For the benefit of anyone unfortunate enough to have spent the last few weeks adrift in the Atlantic, trapped in a mine or unconscious, Wales is in the grip of a serious case of Six Nations Fever. This annual affliction infects the nation every year around late January or early February, although usually by early March the symptoms have eased considerably and the country is beginning to return to normal.
What has made the fever so severe this year is of course the simple fact that we (I’m sorry but as hard as I try I just cannot be impartial) are winning. Following on from an unexpectedly good run in the recent World Cup, Wales have gone on to beat a very strong Irish team in Dublin, a straightforward win at home over the Scots and most prized of all, a Triple Crown clinching victory over the previously unbeaten English at Twickenham. One of my English friends has told me that he always hopes for Welsh rugby victories as it makes such a difference when everyone is smiling rather than our normal sullen expressions in the aftermath of a defeat.
For those of us old enough to remember great players from previous generations, it is almost unbelievable. In the 1970s, Wales were certainly the strongest side among the home nations with a series of Triple Crowns and Grand Slams. Sadly, this was followed by decades of disappointment and even a number of Wooden Spoons with just a few glimmers of hope, in 1987-8 when we were third in the World Cup and Five Nations Champions and in 1994 when we were again Champions. For the supporters, it was misery, made even worse when supporters of other nations felt sorry for us. I must confess that I firmly believed that I would never see another Grand Slam in my lifetime.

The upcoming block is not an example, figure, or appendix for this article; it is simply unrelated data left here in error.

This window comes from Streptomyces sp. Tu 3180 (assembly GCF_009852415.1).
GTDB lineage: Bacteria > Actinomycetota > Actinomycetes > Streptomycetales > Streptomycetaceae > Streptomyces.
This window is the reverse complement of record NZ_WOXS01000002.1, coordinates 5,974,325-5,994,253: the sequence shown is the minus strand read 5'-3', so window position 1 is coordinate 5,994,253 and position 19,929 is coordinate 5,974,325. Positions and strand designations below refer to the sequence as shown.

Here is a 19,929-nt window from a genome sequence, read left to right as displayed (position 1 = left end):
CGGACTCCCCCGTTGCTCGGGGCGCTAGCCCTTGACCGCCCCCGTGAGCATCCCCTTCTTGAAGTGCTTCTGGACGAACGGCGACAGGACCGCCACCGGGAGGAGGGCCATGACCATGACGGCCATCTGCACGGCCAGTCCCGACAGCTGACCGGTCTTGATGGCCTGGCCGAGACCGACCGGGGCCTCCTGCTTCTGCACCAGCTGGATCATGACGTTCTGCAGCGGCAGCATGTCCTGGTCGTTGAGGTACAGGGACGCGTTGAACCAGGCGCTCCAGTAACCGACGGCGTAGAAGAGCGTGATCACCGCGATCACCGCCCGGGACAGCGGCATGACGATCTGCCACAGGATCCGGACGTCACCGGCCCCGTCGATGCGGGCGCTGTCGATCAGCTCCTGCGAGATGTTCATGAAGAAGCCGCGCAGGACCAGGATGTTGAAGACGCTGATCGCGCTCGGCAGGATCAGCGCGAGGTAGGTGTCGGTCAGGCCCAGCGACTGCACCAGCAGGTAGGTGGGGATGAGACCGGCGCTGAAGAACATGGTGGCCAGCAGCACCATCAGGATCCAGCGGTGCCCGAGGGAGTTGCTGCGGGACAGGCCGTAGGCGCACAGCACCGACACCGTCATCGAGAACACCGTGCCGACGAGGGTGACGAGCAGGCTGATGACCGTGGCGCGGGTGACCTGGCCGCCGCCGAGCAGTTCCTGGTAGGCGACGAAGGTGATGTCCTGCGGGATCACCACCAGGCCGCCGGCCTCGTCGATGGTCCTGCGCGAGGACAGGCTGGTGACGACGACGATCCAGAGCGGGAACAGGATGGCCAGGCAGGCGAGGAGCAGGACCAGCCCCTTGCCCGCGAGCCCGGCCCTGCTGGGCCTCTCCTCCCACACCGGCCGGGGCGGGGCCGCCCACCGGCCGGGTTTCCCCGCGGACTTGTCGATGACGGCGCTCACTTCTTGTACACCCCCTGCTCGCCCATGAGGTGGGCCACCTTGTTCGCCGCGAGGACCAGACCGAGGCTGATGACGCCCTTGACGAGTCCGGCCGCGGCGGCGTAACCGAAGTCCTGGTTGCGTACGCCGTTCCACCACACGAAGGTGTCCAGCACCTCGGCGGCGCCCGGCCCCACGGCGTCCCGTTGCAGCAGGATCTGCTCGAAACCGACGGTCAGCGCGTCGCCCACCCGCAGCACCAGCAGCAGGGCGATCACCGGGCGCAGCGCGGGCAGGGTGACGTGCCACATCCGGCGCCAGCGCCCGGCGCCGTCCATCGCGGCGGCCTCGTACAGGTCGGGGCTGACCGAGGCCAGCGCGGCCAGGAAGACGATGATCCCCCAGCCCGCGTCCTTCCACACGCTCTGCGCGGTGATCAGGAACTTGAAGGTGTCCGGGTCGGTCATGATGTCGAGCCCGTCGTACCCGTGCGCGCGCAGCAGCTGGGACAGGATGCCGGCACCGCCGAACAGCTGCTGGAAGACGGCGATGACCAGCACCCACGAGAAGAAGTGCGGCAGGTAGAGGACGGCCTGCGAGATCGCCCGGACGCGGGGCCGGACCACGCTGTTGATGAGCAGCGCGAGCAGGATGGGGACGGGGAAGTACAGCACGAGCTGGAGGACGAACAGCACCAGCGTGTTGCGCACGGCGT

Thankfully, things did begin to change with the arrival of top class coaches (mostly from New Zealand) and some fans dared to hope that Wales would win again. In 2005 Wales won their first Grand Slam since 1978 and then followed that up with another in 2008. With two home games left this season things are once more very promising, hence the severe case of Six Nations fever.
This affliction creeps up on the sufferer; they find themselves browsing the Rugby Union section of the BBC Sport website in order to glean the latest news on player fitness and squad and team selection. I know this for a fact because I’m afraid I have contracted a sad case of the sickness myself. I know for instance that we must face Italy on Saturday without ‘Sam the Captain’ and at Open side Flanker Wales will select Justin Tipuric for his first start.
Justin is interviewed by the BBC here and what I found interesting in his responses was that in an interview lasting 2 minutes 21 seconds, he used the word ‘team’ twelve times. In my view this is no accident, it points to the fact that at the forefront of his mind is the success of the team. All fifteen players and the replacements must be focused on the team. The coaches are seeking to mould the individuals into a unit that is greater than the sum of its parts. All of this is difficult to achieve but easy to spot when it comes together. You can see it in things like the last ditch tackles in the dying seconds against England when a try seemed inevitable but somehow the defence got back with some players literally throwing themselves at their opponents.
This is important for us because we live at a time when individualism reigns. So often we are told that we have to be ‘true to ourselves’, in other words, please ourselves. Yet for believers, although God does call individuals and desires a personal relationship with them, his ultimate purpose is to have a people that are his very own (Titus 2:14). Like the idea of the team, it is easy to see its importance but difficult to achieve. Nevertheless, in Christ, we are all equal (Galatians 3:28), everyone has a part to play (1 Corinthians 12:12-31) and we are all being changed into something truly beautiful;
“Christ loved the church and gave himself up for her to make her holy, cleansing her by the washing with water through the word, and to present her to himself as a radiant church, without stain or wrinkle or any other blemish, but holy and blameless.” (Ephesians 5:25-27)